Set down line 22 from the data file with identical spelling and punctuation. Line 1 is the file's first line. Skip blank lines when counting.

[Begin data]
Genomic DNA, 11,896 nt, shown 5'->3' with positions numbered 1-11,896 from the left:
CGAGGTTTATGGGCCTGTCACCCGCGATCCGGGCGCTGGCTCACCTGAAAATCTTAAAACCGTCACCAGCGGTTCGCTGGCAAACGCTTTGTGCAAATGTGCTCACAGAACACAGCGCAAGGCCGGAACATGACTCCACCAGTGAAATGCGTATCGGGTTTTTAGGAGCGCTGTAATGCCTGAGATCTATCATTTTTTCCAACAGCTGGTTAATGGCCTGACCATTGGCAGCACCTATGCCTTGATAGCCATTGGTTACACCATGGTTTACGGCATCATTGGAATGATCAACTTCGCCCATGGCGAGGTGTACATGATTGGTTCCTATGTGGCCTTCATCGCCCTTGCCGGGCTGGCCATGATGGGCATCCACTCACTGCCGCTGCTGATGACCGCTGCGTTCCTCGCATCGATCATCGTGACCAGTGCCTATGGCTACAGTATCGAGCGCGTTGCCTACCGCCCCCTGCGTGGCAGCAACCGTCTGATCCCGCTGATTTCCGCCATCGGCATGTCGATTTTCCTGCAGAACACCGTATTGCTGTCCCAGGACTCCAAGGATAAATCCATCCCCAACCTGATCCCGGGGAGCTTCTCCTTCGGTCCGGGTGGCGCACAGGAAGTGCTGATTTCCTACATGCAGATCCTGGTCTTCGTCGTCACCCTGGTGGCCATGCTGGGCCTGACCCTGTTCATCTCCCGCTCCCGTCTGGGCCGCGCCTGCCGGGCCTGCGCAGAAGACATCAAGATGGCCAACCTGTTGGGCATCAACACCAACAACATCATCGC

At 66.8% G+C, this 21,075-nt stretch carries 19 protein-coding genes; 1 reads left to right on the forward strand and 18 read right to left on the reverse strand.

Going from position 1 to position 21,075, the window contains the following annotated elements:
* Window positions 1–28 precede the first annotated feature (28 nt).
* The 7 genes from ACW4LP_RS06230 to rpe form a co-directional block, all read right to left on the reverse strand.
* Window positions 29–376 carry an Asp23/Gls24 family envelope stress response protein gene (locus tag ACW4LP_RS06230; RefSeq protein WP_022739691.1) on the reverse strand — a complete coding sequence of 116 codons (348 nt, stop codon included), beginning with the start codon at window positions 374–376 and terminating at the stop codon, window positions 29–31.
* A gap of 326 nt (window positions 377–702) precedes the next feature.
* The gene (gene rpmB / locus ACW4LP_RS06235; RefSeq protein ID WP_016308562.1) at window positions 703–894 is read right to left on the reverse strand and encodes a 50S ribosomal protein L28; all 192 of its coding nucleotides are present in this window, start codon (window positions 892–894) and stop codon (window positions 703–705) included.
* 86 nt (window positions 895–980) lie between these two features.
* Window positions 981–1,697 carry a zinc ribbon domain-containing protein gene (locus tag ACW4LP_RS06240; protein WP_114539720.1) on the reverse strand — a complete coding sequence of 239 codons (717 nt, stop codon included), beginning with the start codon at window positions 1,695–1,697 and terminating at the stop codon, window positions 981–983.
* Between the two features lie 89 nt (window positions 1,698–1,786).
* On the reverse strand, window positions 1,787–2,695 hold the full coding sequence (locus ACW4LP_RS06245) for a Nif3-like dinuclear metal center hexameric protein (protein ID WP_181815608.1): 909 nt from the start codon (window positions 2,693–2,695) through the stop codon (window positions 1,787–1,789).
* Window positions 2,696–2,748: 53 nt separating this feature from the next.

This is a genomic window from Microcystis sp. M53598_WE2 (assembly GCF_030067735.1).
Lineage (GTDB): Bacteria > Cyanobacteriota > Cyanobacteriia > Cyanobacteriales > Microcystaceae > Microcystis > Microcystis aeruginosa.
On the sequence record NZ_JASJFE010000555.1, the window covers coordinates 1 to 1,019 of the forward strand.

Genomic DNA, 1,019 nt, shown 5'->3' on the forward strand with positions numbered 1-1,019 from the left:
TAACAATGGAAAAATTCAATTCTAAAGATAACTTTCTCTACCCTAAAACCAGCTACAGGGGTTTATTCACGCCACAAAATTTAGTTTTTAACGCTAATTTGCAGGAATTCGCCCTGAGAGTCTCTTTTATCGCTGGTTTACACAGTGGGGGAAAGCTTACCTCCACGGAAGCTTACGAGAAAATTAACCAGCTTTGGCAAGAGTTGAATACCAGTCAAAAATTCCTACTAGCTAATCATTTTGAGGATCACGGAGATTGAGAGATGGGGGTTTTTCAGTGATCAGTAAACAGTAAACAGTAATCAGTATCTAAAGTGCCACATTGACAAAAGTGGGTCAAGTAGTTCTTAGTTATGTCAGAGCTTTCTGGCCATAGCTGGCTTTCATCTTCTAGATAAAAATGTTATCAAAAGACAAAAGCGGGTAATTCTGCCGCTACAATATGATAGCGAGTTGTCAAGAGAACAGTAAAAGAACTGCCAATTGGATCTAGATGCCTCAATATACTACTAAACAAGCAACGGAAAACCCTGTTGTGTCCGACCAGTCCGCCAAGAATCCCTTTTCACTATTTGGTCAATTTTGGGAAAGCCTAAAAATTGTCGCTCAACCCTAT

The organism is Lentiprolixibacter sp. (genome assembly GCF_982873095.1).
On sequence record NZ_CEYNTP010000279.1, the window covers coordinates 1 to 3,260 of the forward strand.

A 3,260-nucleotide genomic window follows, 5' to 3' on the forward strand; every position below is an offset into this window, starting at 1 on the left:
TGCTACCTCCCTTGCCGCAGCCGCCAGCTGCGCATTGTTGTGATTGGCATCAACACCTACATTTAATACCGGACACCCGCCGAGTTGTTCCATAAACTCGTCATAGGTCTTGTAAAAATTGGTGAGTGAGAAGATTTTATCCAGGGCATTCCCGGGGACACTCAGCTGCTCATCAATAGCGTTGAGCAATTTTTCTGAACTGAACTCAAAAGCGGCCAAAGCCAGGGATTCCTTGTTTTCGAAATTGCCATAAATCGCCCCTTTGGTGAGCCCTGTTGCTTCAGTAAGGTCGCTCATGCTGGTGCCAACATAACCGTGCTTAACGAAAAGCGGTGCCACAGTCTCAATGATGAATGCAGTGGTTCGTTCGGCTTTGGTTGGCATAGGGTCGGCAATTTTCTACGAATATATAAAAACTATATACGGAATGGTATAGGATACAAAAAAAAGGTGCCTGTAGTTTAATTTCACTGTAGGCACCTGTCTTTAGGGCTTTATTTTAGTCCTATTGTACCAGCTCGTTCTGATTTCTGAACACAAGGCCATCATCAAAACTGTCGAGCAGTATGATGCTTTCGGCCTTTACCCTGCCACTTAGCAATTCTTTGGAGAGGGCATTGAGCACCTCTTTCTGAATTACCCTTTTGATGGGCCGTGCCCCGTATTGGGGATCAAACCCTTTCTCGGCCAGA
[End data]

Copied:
A 3,260-nucleotide genomic window follows, 5' to 3' on the forward strand; every position below is an offset into this window, starting at 1 on the left: